What do you guys listen to on the road?
We always listen to opera. We have satellite radio in it as well and we always listen to the Metropolitan Opera Radio Station – that's a must.
You don't listen to Rufus' music?
We do. But Rufus is not that keen on listening to his stuff so much. If it comes up on shuffle, we will listen to it, but he's not the fiercest self-listener.
Do you guys sing at the wheel?
I sing and then he gets annoyed.
He's not necessarily a car singer – he sings a lot at home. He usually gets up, gets a coffee, and sits down at the piano and sings.
What's your best driving memory?
The most beautiful drive we did is driving up Highway No. 1 in California, from downtown Los Angeles to Big Sur. That's just an out of the world drive.
What's your worst driving memory?
My parents only had Mercedes and I trashed one pretty badly.
When I moved from Hamburg to Berlin, I had all my stuff packed up and I was going to pick up the keys to my apartment, and then at 5 o'clock I was going to the State Opera House at Berlin. I left at 8 in the morning and, after about two hours, I totalled the car.
I got on the middle strip and lost control of the car. It was an empty highway. I went over the side of the highway and I spun over three times. I saw the car rolling very slowly and every thing – my entire move – was splattered across a farmer's field.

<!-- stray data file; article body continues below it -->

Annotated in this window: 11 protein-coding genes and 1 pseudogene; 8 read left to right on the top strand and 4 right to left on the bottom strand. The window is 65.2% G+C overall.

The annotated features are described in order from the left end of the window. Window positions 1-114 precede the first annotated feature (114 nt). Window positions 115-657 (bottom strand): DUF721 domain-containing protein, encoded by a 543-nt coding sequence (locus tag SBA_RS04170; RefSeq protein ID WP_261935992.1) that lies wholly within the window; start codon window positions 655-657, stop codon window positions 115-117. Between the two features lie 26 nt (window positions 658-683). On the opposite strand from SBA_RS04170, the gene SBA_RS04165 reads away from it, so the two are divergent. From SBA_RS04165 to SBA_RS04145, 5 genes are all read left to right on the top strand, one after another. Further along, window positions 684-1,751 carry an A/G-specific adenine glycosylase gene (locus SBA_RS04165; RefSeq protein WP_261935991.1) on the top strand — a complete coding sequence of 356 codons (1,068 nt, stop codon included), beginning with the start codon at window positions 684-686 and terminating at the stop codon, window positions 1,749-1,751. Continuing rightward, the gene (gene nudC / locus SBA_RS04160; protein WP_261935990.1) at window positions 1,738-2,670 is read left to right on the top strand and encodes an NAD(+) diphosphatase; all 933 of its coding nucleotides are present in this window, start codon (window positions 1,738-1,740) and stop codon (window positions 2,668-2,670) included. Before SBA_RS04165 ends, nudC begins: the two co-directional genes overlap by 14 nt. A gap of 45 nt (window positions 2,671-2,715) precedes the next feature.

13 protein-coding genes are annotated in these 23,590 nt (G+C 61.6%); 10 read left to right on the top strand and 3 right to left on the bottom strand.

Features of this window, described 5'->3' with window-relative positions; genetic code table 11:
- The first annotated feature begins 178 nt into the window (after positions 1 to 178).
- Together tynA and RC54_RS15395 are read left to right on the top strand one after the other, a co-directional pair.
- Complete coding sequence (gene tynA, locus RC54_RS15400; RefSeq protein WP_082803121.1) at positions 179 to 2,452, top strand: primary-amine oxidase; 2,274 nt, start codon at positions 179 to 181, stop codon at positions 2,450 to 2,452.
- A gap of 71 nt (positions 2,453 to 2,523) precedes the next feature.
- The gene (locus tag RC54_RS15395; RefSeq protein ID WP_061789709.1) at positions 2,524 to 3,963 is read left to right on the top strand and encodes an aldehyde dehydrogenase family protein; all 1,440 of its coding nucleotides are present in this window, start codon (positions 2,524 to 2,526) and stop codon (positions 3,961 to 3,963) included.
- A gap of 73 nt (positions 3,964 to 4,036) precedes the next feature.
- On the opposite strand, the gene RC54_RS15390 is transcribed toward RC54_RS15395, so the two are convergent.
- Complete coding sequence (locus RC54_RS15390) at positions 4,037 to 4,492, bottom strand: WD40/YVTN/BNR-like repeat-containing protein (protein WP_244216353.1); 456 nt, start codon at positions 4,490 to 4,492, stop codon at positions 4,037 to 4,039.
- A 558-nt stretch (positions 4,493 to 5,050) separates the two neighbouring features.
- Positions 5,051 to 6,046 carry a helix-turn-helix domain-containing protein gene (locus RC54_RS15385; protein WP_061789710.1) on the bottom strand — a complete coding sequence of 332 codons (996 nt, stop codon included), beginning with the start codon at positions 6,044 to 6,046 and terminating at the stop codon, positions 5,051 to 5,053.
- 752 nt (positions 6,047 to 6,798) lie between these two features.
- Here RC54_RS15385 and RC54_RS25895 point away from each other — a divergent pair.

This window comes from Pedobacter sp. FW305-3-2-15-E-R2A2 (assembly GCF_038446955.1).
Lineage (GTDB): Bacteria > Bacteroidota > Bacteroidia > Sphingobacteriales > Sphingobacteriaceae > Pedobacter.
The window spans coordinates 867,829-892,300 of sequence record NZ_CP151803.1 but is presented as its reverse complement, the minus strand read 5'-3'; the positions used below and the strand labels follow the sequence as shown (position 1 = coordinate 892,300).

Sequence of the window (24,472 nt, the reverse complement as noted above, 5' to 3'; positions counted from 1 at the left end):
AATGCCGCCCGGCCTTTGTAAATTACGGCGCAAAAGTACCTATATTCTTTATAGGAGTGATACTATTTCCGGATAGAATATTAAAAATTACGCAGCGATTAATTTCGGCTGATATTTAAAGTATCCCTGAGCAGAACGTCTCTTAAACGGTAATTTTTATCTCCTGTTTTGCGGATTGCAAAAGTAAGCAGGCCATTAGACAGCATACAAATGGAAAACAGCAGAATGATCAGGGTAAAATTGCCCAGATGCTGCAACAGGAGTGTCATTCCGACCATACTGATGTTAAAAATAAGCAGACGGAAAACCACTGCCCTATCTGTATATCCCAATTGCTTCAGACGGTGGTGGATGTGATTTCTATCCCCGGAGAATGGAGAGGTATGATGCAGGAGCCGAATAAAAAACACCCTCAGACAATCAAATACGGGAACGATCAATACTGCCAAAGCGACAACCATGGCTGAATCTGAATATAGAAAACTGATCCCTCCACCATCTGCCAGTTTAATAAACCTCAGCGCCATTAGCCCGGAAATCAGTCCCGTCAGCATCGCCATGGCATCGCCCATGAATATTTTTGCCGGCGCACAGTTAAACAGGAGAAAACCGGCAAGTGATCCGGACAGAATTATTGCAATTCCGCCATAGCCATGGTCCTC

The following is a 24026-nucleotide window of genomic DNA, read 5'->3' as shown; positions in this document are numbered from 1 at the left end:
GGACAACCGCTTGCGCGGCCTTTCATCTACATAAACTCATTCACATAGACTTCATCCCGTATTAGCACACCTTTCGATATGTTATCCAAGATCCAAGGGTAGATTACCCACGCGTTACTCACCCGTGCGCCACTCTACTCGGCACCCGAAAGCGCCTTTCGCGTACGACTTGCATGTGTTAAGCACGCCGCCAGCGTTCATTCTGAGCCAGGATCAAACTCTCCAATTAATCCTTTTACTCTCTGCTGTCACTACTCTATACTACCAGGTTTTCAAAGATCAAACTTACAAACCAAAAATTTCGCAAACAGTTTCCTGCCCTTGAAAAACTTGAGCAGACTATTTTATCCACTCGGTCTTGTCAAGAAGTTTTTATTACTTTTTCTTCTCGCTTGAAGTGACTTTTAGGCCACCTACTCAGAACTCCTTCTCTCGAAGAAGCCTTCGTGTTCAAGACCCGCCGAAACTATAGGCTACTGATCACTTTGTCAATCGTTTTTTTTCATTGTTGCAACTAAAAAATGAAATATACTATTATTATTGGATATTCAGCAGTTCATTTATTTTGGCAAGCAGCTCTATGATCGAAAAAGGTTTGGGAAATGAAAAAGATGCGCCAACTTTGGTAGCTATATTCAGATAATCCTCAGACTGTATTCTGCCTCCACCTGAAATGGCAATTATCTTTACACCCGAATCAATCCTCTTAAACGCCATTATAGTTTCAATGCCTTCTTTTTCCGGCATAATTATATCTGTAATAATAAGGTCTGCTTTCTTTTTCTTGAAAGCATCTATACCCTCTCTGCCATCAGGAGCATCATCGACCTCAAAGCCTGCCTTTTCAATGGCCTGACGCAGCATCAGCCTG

I remember looking out of a window and I saw washing detergent spread all over the field. I was thinking – 'Oh no! Now, I've polluted this whole field.' Someone stopped and gave me a cellphone and I called my parents. My mom was freaking out. My dad was like, 'I'm glad you're fine. Get it towed and I'm going to send someone to pick you up.' After three hours that person arrived. He asked, 'Do you want to go to your parents or to Berlin?' I want to go to Berlin. So I picked up the key to the apartment at 4 o'clock with all my dirty stuff and I thought I might as well go to the opera, so I took the subway and went to the opera.
I remember all the windows were broken and the roof was damaged as well, but the cage of the passenger area was still completely intact. With another car, it would have been pretty traumatic.
Do you prefer driving in Germany or North America?
Driving in Germany is so much denser – there's a lot more happening.
There's also long stretches on the autobahn where you don't have a speed limit. Everyone envies Germany for that. It still does exist, which is great. And it doesn't cause more accidents, either.
It's pretty hard to get your licence in Germany. You have to have 20 hours of lessons with driving instructors. To get a licence its quite expensive, too. It's usually an 18th birthday present from your parents – it was for me as well. Then you have to go through at least 10 2-1/2-hours of evening sessions on driving rules and then the actual driving exam is 45 minutes in the city, parking, rear parking, start driving on a slope, and on the autobahn. It's a long, long test and if you screw up, you don't get your licence.
I think people are much better trained at driving before they're actually given a licence in Germany than in North America.
Did you pass on the first try?
I did and then I got a licence in the U.S. as well.
This interview has been edited and condensed.